While it has been speculated upon for some time, it seems official that the warm afterglow between the City of Pittsburgh and Uber has cooled. When Uber showed up in the Steel City in late 2014, it was to peddle the ride-sharing service, but it soon morphed into considering Pittsburgh as a prime candidate for a testing ground of their vision for self-driving cars.
The reasoning for Pittsburgh is two-fold: First, the challenging topography and irregular streets would function as a proving ground for the technology under adverse conditions. Second, and just as importantly if not more, Pittsburgh’s Carnegie Mellon University was a fertile farm to pluck talent in the engineering and robotics fields. So much so that Uber raided the cupboard to the tune of 40 CMU faculty, researchers, and techs to bootstrap their Pittsburgh operation in the Strip District at their Advanced Technologies Center on 32nd Street.
In a series of emails obtained by PennLive.com, it was apparent that Mayor Peduto envisioned a more symbiotic relationship with the Silicon Valley upstart. The real turning point in the relationship, though, was the Smart City competition bid in 2016. Pittsburgh hoped that with Uber as a true partner they could obtain the $50M grant from the U.S. Department of Transportation to whatever city demonstrated a commitment to new technologies to enhance their transportation network. After going to bat for Uber against the record-setting fine handed down by the Pennsylvania Utilities Commission, Peduto and the City assumed that Uber would be a willing partner.
Mayor Peduto’s hopeful signature project of Almono got a tenant in the form of Uber for their self-driving testing warehouse, but Peduto wanted them to invest $25M to create a track between Hazelwood (Almono’s location) and Oakland (CMU) to act as a ‘brain highway’ of sorts to connect housing and jobs for the high-tech sector. Uber balked repeatedly at this.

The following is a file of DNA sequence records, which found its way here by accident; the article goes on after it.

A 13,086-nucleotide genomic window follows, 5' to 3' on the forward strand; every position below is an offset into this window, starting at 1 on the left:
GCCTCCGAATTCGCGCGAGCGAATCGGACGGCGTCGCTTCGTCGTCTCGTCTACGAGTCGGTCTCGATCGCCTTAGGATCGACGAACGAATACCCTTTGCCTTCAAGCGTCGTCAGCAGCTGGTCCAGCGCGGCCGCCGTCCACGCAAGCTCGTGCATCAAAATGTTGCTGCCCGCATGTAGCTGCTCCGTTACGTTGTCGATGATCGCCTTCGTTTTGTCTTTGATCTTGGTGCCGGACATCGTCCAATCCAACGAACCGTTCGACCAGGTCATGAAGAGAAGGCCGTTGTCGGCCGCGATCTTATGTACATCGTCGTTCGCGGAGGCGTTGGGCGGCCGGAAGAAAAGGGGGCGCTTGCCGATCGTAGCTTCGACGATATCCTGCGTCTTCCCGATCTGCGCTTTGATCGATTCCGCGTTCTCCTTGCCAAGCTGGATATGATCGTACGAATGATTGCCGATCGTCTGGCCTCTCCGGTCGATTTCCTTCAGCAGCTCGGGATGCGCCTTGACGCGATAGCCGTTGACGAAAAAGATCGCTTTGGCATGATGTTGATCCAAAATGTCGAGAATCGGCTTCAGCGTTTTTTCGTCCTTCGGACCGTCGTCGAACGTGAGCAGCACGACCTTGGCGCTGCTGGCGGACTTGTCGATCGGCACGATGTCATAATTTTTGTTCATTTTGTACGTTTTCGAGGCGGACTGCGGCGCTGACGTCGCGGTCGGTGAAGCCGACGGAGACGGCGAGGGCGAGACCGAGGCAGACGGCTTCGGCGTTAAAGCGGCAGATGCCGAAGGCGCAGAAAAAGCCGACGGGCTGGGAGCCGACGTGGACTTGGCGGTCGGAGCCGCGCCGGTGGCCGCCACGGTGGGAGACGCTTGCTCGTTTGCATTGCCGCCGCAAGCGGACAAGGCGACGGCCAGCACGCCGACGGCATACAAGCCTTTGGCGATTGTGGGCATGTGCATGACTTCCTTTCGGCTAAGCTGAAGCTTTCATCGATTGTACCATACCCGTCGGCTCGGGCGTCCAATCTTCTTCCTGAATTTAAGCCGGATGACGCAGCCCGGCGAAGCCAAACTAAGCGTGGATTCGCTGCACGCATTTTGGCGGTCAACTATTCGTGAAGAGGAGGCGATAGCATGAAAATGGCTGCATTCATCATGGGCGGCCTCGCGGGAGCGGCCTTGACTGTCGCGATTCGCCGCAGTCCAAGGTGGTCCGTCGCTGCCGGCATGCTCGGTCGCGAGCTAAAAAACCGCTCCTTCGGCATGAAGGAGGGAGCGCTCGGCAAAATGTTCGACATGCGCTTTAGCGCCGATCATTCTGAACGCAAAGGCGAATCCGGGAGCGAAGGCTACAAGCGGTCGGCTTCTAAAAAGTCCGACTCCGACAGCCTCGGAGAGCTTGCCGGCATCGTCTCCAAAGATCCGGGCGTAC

The last straw occurred earlier this year when local cab companies boycotted going to airports in support of the protest against the flawed immigration ban rollout. Uber, by the direction of CEO Travis Kalanick, broke the protest lines and picked up customers, causing the #deleteUber to trend on Twitter. This caused the Mayor to question the nature of the public-private partnership, as it didn’t really feel like one.
Pittsburgh never truly placed all their transportation eggs in one basket, but they’ve definitely been active in recent months showing that there are other fish in the sea. Recently, Ford announced they are investing $1B over the next five years into a Pittsburgh-based company called Argo AI to develop self-driving car technology. And, surprise, they’re doing it because Argo AI was founded by two CMU grads and they want access to the neural farm in the region.
And just last week, Pittsburgh held a series of public meetings on the Bus Rapid Transit system they are pursuing between Oakland and Pittsburgh. The $240M project would connect the region’s two largest job centers and improve mass transit in the Fifth Avenue corridor. As a hopeful by-product, it would spur re-development in the Uptown/Hill District area along the proposed path. The low-tech solution is to use buses in dedicated lanes that had just a few stops, which is how the term ‘light rail on wheels’ gets its name. Bus Rapid Transit doesn’t need the start-up infrastructure of new rail lines like true Light Rail does, but it is not a forward-thinking form of mass transit like a Light Rail line would be.
In full disclosure, Steve and I are huge proponents of Light Rail. We pitched our Light Rail north to both County Executive Fitzgerald himself and to then-Councilman Peduto’s staff in separate meetings. The reason we didn’t meet with Peduto personally is that it was the day in March 2013 when Mayor Ravenstahl announced he would not run for re-election, so Peduto was a tad busy that day. We have spoken offline to him about it. While they liked the concept, they both blanched at the significant costs of Light Rail as compared to Bus Rapid Transit, even though BRT has its own set of limitations.
Whether Pittsburgh’s mass transit is improved by low-tech or high-tech means, TPOP just hopes it is improved. For Pittsburgh to progress beyond their current standing in American cities, the mass transit system has to take a quantum leap forward. Current generations are losing their appetite for car culture and want a more earth-friendly form of transportation, rather than being chained to their own cars all the time. Will it be Silicon Valley, Motor City, or our own Steel City that delivers the solution?